This is a bit of blurb from the Carnegie Mellon site:
Drout believes that Tolkien’s immense and lasting popularity can be explained by a “perfect storm hypothesis.”  
“Tolkien took very powerful medieval legends that are inaccessible to people because of language, remixed them, and put them in the point of view of hobbits representing ordinary, middle class people in an otherwise heroic world,” Drout said. “Tolkien also dared to go where post-war literature had given up. Mainstream literature had given up on talking about power, evil and what to do about it. There was clearly a hunger in people to talk about cosmic problems, and Tolkien’s work allows readers to think and feel about these central issues, but slightly abstractly.” 
Drout continued, “Tolkien wrote a text that feels like an old text, back by a long tradition. And, finally, he writes from such a point of view that you experience what the characters are experiencing. Readers feel like they’ve had an experience – not read a book.”
Even though Drout doen't mention Gyges and his magic ring, all this is interesting to me. It makes me think about the process by which those modern translations of Herodotus and the other old Greek blokes have come into being. So, I thought, after watching Drout I best do a search on Gyges and philology. Chrome told me that I've previously searched 'Gyges philosophy', but not philology. 

Anyway if you do that search now, high up in the results and with multiple links is this paper The Tale of Gyges and the King of Lydia by Kirby Flower Smith from 1902. I guess its a very famous paper in Philology circles. It was published by the prestigious John Hopkins University Press who also happened to have published one of my favourite books on money The Economy of Literature by Marc Shell that contains what is probably my favourite opening sentence of any of my money books:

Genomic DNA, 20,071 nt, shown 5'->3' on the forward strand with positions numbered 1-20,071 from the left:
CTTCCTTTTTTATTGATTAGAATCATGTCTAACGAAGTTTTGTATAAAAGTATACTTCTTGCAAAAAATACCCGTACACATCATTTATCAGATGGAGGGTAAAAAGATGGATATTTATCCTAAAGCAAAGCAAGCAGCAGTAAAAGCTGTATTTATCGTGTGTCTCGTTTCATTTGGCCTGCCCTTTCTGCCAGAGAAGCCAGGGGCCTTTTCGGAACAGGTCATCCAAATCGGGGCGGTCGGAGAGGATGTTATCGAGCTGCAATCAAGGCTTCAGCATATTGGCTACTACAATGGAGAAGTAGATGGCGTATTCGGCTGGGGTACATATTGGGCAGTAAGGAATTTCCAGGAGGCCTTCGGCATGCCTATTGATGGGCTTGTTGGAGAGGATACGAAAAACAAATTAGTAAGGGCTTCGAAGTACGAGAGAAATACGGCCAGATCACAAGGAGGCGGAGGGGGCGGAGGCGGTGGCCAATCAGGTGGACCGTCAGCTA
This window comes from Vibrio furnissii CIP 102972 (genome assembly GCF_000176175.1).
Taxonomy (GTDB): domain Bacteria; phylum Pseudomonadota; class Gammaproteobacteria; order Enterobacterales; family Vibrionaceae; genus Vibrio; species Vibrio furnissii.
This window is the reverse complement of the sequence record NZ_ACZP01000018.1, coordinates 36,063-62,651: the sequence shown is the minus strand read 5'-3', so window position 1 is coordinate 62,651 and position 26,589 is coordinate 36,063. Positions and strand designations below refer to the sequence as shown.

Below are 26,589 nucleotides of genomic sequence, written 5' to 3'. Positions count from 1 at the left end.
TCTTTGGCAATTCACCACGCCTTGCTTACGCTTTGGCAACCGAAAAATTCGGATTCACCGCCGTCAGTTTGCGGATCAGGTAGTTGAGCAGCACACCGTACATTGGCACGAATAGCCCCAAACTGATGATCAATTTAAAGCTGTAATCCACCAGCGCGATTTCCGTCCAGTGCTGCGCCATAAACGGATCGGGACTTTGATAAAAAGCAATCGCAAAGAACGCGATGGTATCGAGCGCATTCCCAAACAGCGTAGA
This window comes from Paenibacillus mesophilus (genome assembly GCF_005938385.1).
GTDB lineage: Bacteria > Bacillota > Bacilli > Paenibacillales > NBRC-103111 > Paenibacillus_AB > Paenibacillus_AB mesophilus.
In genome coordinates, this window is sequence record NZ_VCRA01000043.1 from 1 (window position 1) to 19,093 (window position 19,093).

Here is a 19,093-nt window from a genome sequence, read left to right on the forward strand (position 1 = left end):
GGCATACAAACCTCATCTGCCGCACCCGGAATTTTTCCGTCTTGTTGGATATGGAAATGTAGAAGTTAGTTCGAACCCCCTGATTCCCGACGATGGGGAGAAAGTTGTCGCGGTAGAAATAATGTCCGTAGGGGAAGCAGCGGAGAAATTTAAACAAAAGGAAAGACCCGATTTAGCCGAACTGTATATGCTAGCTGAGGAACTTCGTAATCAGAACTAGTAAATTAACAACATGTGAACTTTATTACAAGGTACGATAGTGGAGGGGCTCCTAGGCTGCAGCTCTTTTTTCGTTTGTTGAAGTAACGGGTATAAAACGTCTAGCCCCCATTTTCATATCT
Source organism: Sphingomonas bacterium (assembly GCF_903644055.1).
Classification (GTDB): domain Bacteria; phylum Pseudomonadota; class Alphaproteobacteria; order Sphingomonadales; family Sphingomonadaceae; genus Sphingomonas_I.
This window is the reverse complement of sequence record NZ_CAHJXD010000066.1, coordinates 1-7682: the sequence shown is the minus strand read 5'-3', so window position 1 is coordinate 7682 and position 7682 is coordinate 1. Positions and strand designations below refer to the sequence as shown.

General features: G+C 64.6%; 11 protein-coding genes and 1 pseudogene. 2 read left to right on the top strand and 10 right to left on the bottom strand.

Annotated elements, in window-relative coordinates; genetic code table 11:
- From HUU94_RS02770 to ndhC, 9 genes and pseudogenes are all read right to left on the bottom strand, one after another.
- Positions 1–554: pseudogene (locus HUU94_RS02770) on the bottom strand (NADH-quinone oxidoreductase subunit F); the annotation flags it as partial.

"Those discourses are ideological that argue or assume that matter is ontologically prior to thought."

It might be worth bearing Marc Shell's words in mind for what I'm about to tell you cos if you're a committed materialist this stuff could drive you nuts. The Tale of Gyges and the King of Lydia appeared in the academic journal The American Journal of Philology. The journal was founded in 1880. It's still going today and they are currently on volume number 135. 

You know what's coming.


That did make me smile.
__________ 

*Me

Look. 

Lord of the Rings is about a magic GOLD ring. Gold ring, marriage, monogomy, sexual jealousy, property, possession, obsession, power, MONEY. Rings as currency? Value? What makes something precious? It's all there you know. As is the destruction of the ring. Melting of gold. Burning of money.

Kids:

Dad, you think everything is about money.

Me:

It is. What about that Hobbit? The whole of that fucking thing is about Money. Well, Gold. You can't deny that. Plus that Sam & Frodo relationship in Lord of the Rings. What's that about? They're so gay [.... etc]

Kids: 

Thank God. We're home.